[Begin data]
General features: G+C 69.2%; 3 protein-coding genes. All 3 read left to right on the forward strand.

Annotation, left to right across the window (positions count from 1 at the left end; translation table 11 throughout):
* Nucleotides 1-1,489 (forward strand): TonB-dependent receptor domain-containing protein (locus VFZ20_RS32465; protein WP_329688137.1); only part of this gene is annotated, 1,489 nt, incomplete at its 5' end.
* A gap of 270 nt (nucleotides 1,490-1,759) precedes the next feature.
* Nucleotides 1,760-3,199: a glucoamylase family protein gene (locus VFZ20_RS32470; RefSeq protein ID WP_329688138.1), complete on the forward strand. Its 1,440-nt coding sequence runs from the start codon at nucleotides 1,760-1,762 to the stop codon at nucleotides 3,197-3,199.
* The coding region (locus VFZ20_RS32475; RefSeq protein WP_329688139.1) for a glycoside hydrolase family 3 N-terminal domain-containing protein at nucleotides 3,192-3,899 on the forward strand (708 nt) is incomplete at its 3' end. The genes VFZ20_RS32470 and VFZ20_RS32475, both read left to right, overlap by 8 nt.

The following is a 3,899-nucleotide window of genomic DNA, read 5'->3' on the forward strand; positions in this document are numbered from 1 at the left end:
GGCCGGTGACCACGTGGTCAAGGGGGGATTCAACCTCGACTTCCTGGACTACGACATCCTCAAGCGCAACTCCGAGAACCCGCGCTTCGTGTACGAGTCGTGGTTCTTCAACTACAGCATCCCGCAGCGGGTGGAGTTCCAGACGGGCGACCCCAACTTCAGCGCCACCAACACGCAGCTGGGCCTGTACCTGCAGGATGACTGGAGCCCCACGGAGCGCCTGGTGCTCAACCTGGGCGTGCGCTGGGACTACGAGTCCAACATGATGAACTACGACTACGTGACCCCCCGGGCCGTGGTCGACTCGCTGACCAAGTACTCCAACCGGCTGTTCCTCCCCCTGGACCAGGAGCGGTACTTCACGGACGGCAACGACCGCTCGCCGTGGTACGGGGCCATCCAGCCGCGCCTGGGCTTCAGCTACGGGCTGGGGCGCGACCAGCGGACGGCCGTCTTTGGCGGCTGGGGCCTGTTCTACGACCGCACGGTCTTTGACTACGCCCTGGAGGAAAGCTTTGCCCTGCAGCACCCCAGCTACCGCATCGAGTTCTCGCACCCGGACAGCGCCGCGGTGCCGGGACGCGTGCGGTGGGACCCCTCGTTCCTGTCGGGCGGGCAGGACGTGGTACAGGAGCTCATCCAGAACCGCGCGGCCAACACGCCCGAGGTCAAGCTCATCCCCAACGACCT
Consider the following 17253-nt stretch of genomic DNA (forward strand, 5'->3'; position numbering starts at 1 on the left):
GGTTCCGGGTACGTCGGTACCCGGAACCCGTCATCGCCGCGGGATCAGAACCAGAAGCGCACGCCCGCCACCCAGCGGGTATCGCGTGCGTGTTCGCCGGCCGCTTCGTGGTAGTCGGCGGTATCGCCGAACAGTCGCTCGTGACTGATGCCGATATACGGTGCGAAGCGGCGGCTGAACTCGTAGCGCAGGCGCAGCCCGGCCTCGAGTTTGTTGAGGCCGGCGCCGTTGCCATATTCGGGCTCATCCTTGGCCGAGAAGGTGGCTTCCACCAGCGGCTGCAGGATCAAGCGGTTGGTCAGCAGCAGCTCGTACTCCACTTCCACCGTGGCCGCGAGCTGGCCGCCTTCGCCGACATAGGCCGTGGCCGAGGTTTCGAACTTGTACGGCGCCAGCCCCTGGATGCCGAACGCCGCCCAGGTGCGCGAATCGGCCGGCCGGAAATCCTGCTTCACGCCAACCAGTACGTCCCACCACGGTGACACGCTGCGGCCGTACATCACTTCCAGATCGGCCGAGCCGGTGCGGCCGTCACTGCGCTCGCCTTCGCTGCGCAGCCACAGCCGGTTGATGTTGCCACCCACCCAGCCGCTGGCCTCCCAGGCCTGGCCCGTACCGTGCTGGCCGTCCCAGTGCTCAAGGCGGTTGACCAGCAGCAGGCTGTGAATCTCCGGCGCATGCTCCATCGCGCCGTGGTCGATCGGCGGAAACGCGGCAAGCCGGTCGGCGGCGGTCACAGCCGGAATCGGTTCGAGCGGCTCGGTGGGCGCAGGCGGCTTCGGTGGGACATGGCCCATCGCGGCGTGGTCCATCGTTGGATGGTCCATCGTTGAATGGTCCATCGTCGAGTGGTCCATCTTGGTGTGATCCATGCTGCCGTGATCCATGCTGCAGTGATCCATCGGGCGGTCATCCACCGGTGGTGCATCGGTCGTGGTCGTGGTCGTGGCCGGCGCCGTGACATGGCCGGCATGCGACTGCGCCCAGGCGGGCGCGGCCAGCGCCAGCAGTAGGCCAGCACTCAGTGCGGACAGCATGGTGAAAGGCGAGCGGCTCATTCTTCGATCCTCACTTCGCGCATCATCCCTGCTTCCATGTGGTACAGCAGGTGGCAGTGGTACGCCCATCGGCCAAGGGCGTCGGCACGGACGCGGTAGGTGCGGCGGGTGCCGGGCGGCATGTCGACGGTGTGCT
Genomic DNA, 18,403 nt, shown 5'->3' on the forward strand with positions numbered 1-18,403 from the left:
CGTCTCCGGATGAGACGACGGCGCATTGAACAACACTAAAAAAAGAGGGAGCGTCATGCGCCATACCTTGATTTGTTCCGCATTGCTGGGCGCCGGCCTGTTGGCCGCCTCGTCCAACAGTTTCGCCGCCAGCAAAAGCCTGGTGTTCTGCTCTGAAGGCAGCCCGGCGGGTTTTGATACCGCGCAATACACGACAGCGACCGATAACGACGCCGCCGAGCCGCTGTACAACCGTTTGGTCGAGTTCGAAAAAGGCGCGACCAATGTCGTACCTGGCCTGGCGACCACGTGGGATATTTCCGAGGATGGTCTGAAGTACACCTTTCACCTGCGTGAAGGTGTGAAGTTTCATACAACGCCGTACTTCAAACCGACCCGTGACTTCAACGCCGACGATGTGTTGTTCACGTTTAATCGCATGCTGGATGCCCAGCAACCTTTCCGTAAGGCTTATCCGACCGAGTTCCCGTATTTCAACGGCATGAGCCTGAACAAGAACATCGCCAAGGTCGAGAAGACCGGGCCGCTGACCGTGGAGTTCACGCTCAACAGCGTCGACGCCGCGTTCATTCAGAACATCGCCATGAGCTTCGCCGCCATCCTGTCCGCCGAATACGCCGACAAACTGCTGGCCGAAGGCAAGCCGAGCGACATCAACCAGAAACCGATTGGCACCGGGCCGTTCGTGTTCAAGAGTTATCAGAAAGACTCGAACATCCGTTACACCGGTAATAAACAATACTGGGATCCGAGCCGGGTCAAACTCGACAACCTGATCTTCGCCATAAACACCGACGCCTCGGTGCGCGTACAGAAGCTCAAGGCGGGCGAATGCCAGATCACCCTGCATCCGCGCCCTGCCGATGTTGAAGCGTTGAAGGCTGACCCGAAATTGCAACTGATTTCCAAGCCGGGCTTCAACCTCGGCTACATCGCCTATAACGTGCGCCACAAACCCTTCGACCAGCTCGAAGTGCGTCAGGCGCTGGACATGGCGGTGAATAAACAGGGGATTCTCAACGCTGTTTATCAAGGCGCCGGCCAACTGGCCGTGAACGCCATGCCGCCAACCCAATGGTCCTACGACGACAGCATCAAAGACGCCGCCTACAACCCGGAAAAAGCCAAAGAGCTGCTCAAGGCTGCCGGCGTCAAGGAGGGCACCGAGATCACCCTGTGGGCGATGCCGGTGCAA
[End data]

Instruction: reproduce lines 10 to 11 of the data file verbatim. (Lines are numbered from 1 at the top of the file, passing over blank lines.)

GGTTCCGGGTACGTCGGTACCCGGAACCCGTCATCGCCGCGGGATCAGAACCAGAAGCGCACGCCCGCCACCCAGCGGGTATCGCGTGCGTGTTCGCCGGCCGCTTCGTGGTAGTCGGCGGTATCGCCGAACAGTCGCTCGTGACTGATGCCGATATACGGTGCGAAGCGGCGGCTGAACTCGTAGCGCAGGCGCAGCCCGGCCTCGAGTTTGTTGAGGCCGGCGCCGTTGCCATATTCGGGCTCATCCTTGGCCGAGAAGGTGGCTTCCACCAGCGGCTGCAGGATCAAGCGGTTGGTCAGCAGCAGCTCGTACTCCACTTCCACCGTGGCCGCGAGCTGGCCGCCTTCGCCGACATAGGCCGTGGCCGAGGTTTCGAACTTGTACGGCGCCAGCCCCTGGATGCCGAACGCCGCCCAGGTGCGCGAATCGGCCGGCCGGAAATCCTGCTTCACGCCAACCAGTACGTCCCACCACGGTGACACGCTGCGGCCGTACATCACTTCCAGATCGGCCGAGCCGGTGCGGCCGTCACTGCGCTCGCCTTCGCTGCGCAGCCACAGCCGGTTGATGTTGCCACCCACCCAGCCGCTGGCCTCCCAGGCCTGGCCCGTACCGTGCTGGCCGTCCCAGTGCTCAAGGCGGTTGACCAGCAGCAGGCTGTGAATCTCCGGCGCATGCTCCATCGCGCCGTGGTCGATCGGCGGAAACGCGGCAAGCCGGTCGGCGGCGGTCACAGCCGGAATCGGTTCGAGCGGCTCGGTGGGCGCAGGCGGCTTCGGTGGGACATGGCCCATCGCGGCGTGGTCCATCGTTGGATGGTCCATCGTTGAATGGTCCATCGTCGAGTGGTCCATCTTGGTGTGATCCATGCTGCCGTGATCCATGCTGCAGTGATCCATCGGGCGGTCATCCACCGGTGGTGCATCGGTCGTGGTCGTGGTCGTGGCCGGCGCCGTGACATGGCCGGCATGCGACTGCGCCCAGGCGGGCGCGGCCAGCGCCAGCAGTAGGCCAGCACTCAGTGCGGACAGCATGGTGAAAGGCGAGCGGCTCATTCTTCGATCCTCACTTCGCGCATCATCCCTGCTTCCATGTGGTACAGCAGGTGGCAGTGGTACGCCCATCGGCCAAGGGCGTCGGCACGGACGCGGTAGGTGCGGCGGGTGCCGGGCGGCATGTCGACGGTGTGCT
Genomic DNA, 18,403 nt, shown 5'->3' on the forward strand with positions numbered 1-18,403 from the left: